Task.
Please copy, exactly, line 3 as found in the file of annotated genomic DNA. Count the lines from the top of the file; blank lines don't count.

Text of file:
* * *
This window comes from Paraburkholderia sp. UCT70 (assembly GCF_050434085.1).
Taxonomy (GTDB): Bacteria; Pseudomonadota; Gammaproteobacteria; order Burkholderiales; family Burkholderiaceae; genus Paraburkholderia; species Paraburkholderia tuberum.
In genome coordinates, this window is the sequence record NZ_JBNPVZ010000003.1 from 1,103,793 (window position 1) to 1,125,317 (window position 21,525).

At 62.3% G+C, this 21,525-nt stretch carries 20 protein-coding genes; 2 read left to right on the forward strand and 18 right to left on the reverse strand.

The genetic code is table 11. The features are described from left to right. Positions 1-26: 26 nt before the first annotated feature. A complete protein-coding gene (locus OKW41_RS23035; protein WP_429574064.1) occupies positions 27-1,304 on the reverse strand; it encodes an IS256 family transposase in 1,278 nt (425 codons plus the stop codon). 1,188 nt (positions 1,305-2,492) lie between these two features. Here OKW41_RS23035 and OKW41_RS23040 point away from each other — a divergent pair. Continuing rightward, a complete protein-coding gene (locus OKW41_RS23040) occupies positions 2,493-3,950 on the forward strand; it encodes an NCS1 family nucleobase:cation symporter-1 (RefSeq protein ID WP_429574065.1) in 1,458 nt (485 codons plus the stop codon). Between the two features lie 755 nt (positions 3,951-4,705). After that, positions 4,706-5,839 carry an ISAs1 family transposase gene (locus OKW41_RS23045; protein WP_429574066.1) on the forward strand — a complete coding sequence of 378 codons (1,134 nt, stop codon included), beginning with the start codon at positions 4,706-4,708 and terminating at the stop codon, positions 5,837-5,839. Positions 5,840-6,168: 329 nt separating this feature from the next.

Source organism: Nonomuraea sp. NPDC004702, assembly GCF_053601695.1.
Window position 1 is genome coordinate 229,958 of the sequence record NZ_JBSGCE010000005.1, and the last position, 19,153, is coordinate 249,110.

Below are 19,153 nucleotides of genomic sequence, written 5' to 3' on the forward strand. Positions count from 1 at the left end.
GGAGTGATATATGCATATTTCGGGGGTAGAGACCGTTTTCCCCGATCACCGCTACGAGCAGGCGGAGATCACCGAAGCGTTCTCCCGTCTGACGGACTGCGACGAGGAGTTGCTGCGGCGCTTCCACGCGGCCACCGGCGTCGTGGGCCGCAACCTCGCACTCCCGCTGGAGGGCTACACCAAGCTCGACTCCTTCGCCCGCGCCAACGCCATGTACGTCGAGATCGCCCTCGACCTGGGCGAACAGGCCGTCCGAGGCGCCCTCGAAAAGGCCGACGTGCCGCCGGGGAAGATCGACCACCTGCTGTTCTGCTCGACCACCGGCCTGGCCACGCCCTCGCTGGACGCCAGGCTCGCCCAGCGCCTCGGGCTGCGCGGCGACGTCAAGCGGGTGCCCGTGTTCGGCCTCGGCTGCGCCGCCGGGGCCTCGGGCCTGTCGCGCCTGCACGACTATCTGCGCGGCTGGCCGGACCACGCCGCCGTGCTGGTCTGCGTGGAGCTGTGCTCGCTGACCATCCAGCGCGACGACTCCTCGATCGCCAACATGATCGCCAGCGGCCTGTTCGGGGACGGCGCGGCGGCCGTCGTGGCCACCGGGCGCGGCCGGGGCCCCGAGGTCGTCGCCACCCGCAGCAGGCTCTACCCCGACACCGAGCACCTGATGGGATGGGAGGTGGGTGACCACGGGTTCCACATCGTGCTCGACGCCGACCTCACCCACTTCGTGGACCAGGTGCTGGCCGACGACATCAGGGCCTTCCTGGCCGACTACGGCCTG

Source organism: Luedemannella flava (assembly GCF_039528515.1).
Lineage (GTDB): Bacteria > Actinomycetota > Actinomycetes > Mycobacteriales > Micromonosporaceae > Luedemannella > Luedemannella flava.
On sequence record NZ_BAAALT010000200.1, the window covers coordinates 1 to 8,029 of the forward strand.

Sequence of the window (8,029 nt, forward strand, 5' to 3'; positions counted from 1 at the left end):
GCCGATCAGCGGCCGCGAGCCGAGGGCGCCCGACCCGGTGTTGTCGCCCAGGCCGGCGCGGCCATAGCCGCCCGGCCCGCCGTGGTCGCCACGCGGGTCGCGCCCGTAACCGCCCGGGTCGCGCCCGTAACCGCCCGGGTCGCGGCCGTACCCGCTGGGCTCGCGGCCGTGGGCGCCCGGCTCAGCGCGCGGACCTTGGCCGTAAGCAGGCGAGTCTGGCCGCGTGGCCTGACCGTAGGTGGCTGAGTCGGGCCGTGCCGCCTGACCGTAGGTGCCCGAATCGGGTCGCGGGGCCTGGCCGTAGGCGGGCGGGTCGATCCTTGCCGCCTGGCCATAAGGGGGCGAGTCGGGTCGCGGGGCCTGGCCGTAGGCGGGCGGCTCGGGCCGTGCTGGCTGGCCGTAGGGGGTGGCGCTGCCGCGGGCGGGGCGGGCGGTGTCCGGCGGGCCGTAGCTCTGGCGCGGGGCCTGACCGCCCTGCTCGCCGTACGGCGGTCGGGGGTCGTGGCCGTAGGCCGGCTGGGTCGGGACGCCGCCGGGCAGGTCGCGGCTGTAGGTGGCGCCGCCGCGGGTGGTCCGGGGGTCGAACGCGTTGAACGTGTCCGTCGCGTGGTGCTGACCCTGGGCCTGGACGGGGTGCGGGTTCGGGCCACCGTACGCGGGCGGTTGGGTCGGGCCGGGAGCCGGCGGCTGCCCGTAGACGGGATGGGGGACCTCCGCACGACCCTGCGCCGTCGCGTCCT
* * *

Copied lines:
In genome coordinates, this window is the sequence record NZ_JBNPVZ010000003.1 from 1,103,793 (window position 1) to 1,125,317 (window position 21,525).